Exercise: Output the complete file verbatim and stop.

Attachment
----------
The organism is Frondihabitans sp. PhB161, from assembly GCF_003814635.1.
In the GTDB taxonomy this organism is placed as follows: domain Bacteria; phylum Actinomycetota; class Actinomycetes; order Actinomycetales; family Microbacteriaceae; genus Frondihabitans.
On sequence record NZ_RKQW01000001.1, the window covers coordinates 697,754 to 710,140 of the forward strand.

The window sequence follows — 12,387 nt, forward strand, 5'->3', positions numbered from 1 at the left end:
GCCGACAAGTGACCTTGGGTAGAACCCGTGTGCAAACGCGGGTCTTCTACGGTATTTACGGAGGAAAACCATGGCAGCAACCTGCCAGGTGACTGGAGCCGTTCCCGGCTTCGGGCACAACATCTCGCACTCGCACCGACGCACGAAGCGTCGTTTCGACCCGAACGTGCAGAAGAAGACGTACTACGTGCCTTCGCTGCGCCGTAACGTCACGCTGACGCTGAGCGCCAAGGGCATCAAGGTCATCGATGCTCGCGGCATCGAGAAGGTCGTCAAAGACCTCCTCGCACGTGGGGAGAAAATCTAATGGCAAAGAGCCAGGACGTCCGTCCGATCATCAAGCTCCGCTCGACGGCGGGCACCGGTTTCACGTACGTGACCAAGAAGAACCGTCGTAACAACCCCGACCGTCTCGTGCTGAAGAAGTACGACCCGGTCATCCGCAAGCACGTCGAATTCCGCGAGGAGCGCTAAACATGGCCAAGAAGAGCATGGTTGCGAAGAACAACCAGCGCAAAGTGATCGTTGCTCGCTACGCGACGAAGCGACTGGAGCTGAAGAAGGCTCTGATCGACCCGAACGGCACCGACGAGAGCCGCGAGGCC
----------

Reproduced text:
The organism is Frondihabitans sp. PhB161, from assembly GCF_003814635.1.
In the GTDB taxonomy this organism is placed as follows: domain Bacteria; phylum Actinomycetota; class Actinomycetes; order Actinomycetales; family Microbacteriaceae; genus Frondihabitans.
On sequence record NZ_RKQW01000001.1, the window covers coordinates 697,754 to 710,140 of the forward strand.

The window sequence follows — 12,387 nt, forward strand, 5'->3', positions numbered from 1 at the left end:
GCCGACAAGTGACCTTGGGTAGAACCCGTGTGCAAACGCGGGTCTTCTACGGTATTTACGGAGGAAAACCATGGCAGCAACCTGCCAGGTGACTGGAGCCGTTCCCGGCTTCGGGCACAACATCTCGCACTCGCACCGACGCACGAAGCGTCGTTTCGACCCGAACGTGCAGAAGAAGACGTACTACGTGCCTTCGCTGCGCCGTAACGTCACGCTGACGCTGAGCGCCAAGGGCATCAAGGTCATCGATGCTCGCGGCATCGAGAAGGTCGTCAAAGACCTCCTCGCACGTGGGGAGAAAATCTAATGGCAAAGAGCCAGGACGTCCGTCCGATCATCAAGCTCCGCTCGACGGCGGGCACCGGTTTCACGTACGTGACCAAGAAGAACCGTCGTAACAACCCCGACCGTCTCGTGCTGAAGAAGTACGACCCGGTCATCCGCAAGCACGTCGAATTCCGCGAGGAGCGCTAAACATGGCCAAGAAGAGCATGGTTGCGAAGAACAACCAGCGCAAAGTGATCGTTGCTCGCTACGCGACGAAGCGACTGGAGCTGAAGAAGGCTCTGATCGACCCGAACGGCACCGACGAGAGCCGCGAGGCC